Body suit simulators are nothing new. Earlier this year the Kanagawa Institute of Technology in Japan unveiled Mommy Tummy 8.0, designed to help the partners of expecting moms--as well as teenagers thinking about getting it on--to understand the physical ramifications of, well, getting it on.
Now students at MIT's AgeLab are taking this empathy concept to another level with AGNES, the Age Gain Now Empathy System, a suit designed to help wearers understand the physical ramifications of neglecting our bodies for decades on end. (AGNES is meant to emulate a 75-year-old with arthritis and diabetes.)
The suit incorporates shoes that compromise one's sense of balance and shorten one's gait; knee and elbow braces that limit joint mobility; earplugs that tune out soft or high-pitched sounds; a helmet that compresses the spine; and gloves that reduce not only strength and mobility in one's hands and wrists but also tactile sensation.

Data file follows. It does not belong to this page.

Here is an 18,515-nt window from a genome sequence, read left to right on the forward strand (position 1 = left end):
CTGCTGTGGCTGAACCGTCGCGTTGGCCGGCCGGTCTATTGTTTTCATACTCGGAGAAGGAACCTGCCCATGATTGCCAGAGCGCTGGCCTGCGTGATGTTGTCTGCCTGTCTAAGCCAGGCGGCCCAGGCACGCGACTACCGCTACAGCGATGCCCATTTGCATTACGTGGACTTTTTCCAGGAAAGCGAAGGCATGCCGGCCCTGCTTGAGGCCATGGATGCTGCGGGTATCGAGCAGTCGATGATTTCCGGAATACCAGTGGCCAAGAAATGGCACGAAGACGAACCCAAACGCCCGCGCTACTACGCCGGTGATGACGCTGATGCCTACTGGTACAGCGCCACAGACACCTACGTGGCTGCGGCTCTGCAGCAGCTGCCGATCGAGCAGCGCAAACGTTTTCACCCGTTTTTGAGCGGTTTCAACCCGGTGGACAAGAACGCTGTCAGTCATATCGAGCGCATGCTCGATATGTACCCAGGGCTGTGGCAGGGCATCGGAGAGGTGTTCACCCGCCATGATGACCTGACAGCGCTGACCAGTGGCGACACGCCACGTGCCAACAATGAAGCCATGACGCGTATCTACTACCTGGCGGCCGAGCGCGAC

Sounds like a party. But the folks at MIT haven't designed AGNES for the retail market. (It's hard to imagine many people willingly paying money to feel like this.) Really, it's a research aid. AGNES has been used by AgeLab students to better understand how it feels to be physically limited, as well as by product developers, designers, marketers, and engineers of cars, public transit, clothes, and more.
The Baby Boomers have begun, after all, turning the age the Beatles so famously memorialized in their song, "When I'm 64." More and more the world will be designed, at least to some extent, around their aches and pains.